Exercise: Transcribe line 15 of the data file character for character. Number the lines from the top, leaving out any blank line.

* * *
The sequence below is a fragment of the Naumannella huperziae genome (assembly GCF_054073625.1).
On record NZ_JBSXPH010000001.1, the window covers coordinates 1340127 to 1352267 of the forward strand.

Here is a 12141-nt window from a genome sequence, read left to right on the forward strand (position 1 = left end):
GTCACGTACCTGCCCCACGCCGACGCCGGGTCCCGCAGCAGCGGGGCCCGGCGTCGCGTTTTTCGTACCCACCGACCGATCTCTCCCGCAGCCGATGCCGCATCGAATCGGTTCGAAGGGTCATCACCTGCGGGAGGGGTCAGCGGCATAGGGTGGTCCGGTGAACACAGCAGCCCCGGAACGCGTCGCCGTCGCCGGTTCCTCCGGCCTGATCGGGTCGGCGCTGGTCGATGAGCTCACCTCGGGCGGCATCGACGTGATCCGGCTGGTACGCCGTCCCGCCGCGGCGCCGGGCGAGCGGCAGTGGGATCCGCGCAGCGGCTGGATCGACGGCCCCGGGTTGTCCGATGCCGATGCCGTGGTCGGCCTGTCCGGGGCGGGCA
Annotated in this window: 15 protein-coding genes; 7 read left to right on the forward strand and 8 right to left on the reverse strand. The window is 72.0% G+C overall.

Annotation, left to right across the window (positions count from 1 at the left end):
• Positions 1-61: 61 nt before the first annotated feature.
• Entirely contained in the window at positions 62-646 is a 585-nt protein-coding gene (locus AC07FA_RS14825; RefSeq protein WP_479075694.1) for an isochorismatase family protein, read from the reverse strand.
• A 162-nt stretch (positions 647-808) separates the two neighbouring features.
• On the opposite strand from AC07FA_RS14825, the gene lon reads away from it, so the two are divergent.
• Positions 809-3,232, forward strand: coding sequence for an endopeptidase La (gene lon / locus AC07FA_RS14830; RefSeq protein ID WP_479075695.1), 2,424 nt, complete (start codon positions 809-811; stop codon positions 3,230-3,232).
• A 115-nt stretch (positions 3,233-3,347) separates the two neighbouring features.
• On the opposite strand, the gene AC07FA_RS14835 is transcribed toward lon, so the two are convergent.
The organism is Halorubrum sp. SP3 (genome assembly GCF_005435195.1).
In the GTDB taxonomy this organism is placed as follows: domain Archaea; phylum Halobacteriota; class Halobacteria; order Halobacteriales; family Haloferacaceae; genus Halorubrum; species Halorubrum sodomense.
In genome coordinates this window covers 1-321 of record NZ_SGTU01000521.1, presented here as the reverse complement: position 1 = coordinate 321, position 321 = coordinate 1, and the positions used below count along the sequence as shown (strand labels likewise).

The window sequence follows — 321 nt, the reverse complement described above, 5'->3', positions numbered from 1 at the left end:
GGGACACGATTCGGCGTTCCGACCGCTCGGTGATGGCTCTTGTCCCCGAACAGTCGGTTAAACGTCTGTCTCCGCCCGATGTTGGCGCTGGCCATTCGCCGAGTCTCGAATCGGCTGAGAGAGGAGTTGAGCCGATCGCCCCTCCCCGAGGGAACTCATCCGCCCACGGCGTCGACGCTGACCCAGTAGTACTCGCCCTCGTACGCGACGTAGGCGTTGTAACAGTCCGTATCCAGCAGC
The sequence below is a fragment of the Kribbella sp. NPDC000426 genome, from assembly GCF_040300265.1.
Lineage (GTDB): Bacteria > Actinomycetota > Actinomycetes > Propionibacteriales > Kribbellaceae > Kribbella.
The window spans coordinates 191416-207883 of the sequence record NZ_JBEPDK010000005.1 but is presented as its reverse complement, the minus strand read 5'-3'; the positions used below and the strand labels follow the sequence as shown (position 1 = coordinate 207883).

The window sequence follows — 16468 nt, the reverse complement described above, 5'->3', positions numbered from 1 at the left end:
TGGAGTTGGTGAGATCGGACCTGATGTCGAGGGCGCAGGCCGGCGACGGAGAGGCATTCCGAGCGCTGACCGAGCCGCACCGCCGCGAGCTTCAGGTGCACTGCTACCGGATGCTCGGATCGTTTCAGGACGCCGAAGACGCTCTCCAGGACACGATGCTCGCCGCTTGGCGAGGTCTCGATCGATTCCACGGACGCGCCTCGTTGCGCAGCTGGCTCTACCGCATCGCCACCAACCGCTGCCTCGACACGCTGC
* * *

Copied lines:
In the GTDB taxonomy this organism is placed as follows: domain Archaea; phylum Halobacteriota; class Halobacteria; order Halobacteriales; family Haloferacaceae; genus Halorubrum; species Halorubrum sodomense.